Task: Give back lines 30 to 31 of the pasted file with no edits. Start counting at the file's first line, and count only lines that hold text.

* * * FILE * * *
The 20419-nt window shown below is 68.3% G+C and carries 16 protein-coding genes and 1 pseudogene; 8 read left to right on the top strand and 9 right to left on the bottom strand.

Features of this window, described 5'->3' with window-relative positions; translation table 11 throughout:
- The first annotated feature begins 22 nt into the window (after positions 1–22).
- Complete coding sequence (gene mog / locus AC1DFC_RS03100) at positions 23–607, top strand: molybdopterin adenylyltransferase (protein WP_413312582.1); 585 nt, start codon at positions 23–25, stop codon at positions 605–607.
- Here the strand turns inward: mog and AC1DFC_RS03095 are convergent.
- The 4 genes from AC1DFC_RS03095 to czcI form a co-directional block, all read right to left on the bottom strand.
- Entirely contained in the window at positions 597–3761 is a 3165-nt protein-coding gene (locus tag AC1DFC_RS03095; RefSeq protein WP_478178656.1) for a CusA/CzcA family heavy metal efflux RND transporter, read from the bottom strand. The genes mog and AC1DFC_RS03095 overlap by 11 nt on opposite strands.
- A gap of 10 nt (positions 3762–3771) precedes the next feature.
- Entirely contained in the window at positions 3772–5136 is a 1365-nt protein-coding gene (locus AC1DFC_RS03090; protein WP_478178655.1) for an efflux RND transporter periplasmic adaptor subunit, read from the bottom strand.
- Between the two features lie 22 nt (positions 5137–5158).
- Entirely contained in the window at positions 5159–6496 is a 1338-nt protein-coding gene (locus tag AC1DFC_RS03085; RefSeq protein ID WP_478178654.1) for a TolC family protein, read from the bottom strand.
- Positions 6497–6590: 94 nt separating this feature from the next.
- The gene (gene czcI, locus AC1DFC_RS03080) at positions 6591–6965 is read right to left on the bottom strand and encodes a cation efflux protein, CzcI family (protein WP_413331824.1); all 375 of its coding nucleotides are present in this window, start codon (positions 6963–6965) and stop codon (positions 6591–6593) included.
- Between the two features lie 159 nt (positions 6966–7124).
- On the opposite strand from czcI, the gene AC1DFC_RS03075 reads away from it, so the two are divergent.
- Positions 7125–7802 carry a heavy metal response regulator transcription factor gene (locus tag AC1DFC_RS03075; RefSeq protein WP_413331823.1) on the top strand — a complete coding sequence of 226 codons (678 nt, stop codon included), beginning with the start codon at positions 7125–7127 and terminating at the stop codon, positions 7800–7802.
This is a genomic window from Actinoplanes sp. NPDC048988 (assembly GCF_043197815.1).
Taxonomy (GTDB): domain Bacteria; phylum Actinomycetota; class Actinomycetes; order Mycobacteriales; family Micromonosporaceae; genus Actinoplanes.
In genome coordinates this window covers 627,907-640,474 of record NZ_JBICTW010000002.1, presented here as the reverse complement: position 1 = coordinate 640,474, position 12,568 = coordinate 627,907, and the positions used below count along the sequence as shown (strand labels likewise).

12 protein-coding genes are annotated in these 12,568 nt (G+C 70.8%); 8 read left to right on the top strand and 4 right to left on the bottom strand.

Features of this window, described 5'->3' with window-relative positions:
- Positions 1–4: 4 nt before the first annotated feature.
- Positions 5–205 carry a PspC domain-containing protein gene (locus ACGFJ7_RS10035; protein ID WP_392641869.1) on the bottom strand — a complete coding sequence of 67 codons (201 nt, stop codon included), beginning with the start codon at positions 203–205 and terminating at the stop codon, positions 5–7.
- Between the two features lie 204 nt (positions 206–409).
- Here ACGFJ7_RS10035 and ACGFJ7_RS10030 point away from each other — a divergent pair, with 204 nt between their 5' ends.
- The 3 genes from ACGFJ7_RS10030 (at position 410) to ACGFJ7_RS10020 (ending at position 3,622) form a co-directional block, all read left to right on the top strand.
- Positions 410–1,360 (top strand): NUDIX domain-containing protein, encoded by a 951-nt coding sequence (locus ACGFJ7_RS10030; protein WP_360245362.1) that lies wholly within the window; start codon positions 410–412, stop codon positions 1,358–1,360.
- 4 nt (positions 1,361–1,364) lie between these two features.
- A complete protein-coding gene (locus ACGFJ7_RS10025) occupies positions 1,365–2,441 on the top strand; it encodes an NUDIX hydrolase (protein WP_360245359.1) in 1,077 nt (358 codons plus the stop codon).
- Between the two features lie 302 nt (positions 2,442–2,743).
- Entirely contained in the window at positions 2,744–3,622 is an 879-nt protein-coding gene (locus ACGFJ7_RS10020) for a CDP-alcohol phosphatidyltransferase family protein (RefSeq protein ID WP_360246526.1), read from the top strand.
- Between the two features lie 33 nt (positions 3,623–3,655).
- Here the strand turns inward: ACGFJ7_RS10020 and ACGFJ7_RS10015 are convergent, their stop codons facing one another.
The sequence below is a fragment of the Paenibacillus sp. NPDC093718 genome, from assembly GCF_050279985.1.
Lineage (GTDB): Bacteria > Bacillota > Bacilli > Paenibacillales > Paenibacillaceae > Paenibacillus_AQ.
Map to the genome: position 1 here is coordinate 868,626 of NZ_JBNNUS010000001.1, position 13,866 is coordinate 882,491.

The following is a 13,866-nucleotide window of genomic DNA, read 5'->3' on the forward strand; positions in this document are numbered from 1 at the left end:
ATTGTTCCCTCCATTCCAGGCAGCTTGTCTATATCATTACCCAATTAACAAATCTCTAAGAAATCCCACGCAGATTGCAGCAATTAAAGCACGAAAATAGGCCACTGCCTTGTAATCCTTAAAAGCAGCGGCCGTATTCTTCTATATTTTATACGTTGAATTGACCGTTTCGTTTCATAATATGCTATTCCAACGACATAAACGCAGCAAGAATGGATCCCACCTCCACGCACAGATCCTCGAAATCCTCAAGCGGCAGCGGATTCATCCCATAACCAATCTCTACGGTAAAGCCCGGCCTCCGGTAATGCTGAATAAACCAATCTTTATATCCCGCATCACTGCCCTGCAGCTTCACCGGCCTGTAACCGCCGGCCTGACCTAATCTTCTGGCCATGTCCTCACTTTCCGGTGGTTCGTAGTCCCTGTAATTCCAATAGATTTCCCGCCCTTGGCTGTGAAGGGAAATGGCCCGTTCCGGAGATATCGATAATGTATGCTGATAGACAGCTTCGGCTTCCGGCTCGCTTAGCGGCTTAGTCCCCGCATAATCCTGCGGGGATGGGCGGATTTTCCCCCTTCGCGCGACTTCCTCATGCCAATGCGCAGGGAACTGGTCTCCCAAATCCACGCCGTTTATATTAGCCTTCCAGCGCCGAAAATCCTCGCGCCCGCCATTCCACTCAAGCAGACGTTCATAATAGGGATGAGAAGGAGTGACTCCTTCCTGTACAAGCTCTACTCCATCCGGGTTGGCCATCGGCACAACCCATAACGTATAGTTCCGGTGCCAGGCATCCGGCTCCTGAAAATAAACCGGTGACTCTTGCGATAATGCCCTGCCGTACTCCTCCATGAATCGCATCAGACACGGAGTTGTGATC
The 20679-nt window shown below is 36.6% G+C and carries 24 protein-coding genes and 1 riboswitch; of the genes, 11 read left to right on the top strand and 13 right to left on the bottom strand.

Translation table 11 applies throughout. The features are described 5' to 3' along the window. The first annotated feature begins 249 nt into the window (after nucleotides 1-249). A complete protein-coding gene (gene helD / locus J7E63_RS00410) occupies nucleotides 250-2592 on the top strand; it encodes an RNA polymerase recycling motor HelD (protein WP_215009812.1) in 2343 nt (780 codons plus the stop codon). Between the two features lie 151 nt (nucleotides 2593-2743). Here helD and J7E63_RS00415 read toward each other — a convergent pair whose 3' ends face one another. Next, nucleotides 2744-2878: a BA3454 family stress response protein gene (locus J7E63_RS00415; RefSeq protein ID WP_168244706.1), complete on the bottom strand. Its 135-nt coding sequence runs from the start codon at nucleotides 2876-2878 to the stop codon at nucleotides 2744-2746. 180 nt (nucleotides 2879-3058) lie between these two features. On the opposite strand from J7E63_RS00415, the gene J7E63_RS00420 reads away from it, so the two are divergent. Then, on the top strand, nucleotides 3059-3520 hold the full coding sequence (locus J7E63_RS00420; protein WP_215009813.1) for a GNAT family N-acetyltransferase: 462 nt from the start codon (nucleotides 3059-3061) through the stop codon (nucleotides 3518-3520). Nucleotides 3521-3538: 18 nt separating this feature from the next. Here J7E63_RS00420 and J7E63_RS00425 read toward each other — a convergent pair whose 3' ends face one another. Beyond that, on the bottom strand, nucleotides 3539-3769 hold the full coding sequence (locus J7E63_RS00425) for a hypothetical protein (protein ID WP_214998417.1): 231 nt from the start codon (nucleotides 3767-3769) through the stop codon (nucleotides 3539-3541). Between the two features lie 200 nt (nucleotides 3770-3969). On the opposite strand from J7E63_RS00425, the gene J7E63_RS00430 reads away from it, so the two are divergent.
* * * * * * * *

- Between the two features lie 302 nt (positions 2,442–2,743).
- Entirely contained in the window at positions 2,744–3,622 is an 879-nt protein-coding gene (locus ACGFJ7_RS10020) for a CDP-alcohol phosphatidyltransferase family protein (RefSeq protein ID WP_360246526.1), read from the top strand.